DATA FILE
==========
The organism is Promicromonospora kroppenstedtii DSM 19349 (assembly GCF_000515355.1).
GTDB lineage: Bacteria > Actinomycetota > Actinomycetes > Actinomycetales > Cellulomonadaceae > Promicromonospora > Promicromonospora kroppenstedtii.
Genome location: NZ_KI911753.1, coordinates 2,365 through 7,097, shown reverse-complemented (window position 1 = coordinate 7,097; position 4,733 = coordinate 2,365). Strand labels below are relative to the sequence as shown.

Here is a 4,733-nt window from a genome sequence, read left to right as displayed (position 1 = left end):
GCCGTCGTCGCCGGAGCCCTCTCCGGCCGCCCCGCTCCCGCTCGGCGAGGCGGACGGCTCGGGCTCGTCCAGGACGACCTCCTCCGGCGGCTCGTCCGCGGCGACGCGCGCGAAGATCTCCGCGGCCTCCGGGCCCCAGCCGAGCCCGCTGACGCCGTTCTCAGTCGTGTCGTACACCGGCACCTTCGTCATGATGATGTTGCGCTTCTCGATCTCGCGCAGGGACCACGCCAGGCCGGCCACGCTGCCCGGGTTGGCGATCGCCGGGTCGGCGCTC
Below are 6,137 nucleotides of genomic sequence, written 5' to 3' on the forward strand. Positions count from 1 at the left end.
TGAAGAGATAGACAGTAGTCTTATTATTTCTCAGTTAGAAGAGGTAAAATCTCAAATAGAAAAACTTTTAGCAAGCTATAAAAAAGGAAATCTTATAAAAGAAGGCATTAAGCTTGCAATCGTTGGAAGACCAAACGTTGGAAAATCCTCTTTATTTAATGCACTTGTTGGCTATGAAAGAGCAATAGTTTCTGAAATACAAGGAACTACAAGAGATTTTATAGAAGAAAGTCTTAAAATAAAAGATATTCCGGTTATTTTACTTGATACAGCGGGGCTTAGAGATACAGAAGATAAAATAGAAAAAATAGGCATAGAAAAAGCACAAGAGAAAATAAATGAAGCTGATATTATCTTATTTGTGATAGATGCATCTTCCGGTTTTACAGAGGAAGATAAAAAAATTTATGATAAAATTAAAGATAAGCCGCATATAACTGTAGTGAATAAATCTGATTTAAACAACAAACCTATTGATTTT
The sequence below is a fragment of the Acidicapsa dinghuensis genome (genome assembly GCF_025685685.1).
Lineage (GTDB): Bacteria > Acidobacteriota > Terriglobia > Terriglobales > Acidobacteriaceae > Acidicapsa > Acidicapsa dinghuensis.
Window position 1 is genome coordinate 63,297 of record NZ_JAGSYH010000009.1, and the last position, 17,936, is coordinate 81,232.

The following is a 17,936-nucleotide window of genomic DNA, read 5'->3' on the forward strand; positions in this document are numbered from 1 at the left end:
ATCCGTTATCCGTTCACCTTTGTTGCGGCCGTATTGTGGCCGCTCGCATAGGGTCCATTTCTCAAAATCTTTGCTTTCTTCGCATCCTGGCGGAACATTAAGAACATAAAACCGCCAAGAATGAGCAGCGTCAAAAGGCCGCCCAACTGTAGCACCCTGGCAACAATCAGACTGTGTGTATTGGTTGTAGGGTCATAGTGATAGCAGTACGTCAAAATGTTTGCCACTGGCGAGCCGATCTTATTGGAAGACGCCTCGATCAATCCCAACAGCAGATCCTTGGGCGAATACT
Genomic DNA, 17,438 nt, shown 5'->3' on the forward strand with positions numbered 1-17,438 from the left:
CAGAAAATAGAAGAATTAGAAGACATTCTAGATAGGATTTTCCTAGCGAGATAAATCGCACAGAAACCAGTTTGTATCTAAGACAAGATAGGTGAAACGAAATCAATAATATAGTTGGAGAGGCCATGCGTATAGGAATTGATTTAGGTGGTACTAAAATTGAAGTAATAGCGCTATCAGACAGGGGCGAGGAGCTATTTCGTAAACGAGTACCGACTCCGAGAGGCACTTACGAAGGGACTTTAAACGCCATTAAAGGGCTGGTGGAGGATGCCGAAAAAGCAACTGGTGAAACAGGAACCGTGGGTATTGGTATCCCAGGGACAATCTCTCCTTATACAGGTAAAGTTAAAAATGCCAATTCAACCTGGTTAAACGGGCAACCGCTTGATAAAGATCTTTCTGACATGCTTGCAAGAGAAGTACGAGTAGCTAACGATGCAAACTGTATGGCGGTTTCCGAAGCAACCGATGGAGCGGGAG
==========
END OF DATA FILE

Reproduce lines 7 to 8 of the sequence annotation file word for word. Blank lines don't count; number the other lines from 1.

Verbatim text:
TGAAGAGATAGACAGTAGTCTTATTATTTCTCAGTTAGAAGAGGTAAAATCTCAAATAGAAAAACTTTTAGCAAGCTATAAAAAAGGAAATCTTATAAAAGAAGGCATTAAGCTTGCAATCGTTGGAAGACCAAACGTTGGAAAATCCTCTTTATTTAATGCACTTGTTGGCTATGAAAGAGCAATAGTTTCTGAAATACAAGGAACTACAAGAGATTTTATAGAAGAAAGTCTTAAAATAAAAGATATTCCGGTTATTTTACTTGATACAGCGGGGCTTAGAGATACAGAAGATAAAATAGAAAAAATAGGCATAGAAAAAGCACAAGAGAAAATAAATGAAGCTGATATTATCTTATTTGTGATAGATGCATCTTCCGGTTTTACAGAGGAAGATAAAAAAATTTATGATAAAATTAAAGATAAGCCGCATATAACTGTAGTGAATAAATCTGATTTAAACAACAAACCTATTGATTTT
The sequence below is a fragment of the Acidicapsa dinghuensis genome (genome assembly GCF_025685685.1).